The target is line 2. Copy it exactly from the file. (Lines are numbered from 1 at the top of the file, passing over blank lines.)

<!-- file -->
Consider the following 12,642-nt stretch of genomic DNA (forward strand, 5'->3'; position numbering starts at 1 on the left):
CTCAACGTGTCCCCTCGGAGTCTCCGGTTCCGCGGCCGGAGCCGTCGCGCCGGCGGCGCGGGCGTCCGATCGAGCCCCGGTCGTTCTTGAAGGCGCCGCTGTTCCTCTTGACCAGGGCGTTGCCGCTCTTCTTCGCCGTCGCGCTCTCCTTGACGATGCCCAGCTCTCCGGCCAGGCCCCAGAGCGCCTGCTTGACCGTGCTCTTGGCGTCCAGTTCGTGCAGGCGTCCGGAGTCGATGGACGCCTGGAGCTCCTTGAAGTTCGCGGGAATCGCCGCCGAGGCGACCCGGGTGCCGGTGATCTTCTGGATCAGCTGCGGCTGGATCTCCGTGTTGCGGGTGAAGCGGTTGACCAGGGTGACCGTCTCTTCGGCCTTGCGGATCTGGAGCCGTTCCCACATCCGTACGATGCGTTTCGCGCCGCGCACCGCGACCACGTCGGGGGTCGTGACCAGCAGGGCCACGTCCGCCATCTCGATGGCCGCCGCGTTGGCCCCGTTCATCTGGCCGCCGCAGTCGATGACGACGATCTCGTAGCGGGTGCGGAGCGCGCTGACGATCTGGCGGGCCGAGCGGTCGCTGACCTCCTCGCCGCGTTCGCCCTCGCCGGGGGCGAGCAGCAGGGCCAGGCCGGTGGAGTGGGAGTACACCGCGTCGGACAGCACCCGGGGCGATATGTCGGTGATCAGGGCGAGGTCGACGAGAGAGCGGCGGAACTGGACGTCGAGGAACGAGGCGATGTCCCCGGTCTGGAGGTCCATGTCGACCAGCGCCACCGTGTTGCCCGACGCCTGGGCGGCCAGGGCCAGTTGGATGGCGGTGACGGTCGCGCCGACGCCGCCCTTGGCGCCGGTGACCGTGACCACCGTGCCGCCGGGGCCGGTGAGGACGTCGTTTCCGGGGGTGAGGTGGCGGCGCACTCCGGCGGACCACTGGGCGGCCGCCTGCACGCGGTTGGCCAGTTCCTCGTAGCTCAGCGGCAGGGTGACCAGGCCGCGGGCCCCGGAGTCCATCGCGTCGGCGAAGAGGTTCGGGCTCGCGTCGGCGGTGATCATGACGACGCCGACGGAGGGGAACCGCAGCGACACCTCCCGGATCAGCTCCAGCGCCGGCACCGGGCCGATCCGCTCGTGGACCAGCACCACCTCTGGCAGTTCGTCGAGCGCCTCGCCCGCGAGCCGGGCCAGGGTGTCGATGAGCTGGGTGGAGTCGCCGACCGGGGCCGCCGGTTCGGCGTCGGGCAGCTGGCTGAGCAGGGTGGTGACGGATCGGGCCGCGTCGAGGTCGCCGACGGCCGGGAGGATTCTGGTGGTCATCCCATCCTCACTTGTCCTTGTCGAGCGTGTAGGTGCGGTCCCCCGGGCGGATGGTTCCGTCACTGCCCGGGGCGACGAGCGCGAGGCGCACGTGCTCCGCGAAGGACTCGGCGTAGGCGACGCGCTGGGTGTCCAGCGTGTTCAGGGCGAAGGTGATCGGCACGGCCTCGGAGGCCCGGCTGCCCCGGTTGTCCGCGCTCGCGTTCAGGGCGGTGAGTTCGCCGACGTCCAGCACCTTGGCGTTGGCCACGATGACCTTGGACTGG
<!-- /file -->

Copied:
CTCAACGTGTCCCCTCGGAGTCTCCGGTTCCGCGGCCGGAGCCGTCGCGCCGGCGGCGCGGGCGTCCGATCGAGCCCCGGTCGTTCTTGAAGGCGCCGCTGTTCCTCTTGACCAGGGCGTTGCCGCTCTTCTTCGCCGTCGCGCTCTCCTTGACGATGCCCAGCTCTCCGGCCAGGCCCCAGAGCGCCTGCTTGACCGTGCTCTTGGCGTCCAGTTCGTGCAGGCGTCCGGAGTCGATGGACGCCTGGAGCTCCTTGAAGTTCGCGGGAATCGCCGCCGAGGCGACCCGGGTGCCGGTGATCTTCTGGATCAGCTGCGGCTGGATCTCCGTGTTGCGGGTGAAGCGGTTGACCAGGGTGACCGTCTCTTCGGCCTTGCGGATCTGGAGCCGTTCCCACATCCGTACGATGCGTTTCGCGCCGCGCACCGCGACCACGTCGGGGGTCGTGACCAGCAGGGCCACGTCCGCCATCTCGATGGCCGCCGCGTTGGCCCCGTTCATCTGGCCGCCGCAGTCGATGACGACGATCTCGTAGCGGGTGCGGAGCGCGCTGACGATCTGGCGGGCCGAGCGGTCGCTGACCTCCTCGCCGCGTTCGCCCTCGCCGGGGGCGAGCAGCAGGGCCAGGCCGGTGGAGTGGGAGTACACCGCGTCGGACAGCACCCGGGGCGATATGTCGGTGATCAGGGCGAGGTCGACGAGAGAGCGGCGGAACTGGACGTCGAGGAACGAGGCGATGTCCCCGGTCTGGAGGTCCATGTCGACCAGCGCCACCGTGTTGCCCGACGCCTGGGCGGCCAGGGCCAGTTGGATGGCGGTGACGGTCGCGCCGACGCCGCCCTTGGCGCCGGTGACCGTGACCACCGTGCCGCCGGGGCCGGTGAGGACGTCGTTTCCGGGGGTGAGGTGGCGGCGCACTCCGGCGGACCACTGGGCGGCCGCCTGCACGCGGTTGGCCAGTTCCTCGTAGCTCAGCGGCAGGGTGACCAGGCCGCGGGCCCCGGAGTCCATCGCGTCGGCGAAGAGGTTCGGGCTCGCGTCGGCGGTGATCATGACGACGCCGACGGAGGGGAACCGCAGCGACACCTCCCGGATCAGCTCCAGCGCCGGCACCGGGCCGATCCGCTCGTGGACCAGCACCACCTCTGGCAGTTCGTCGAGCGCCTCGCCCGCGAGCCGGGCCAGGGTGTCGATGAGCTGGGTGGAGTCGCCGACCGGGGCCGCCGGTTCGGCGTCGGGCAGCTGGCTGAGCAGGGTGGTGACGGATCGGGCCGCGTCGAGGTCGCCGACGGCCGGGAGGATTCTGGTGGTCATCCCATCCTCACTTGTCCTTGTCGAGCGTGTAGGTGCGGTCCCCCGGGCGGATGGTTCCGTCACTGCCCGGGGCGACGAGCGCGAGGCGCACGTGCTCCGCGAAGGACTCGGCGTAGGCGACGCGCTGGGTGTCCAGCGTGTTCAGGGCGAAGGTGATCGGCACGGCCTCGGAGGCCCGGCTGCCCCGGTTGTCCGCGCTCGCGTTCAGGGCGGTGAGTTCGCCGACGTCCAGCACCTTGGCGTTGGCCACGATGACCTTGGACTGG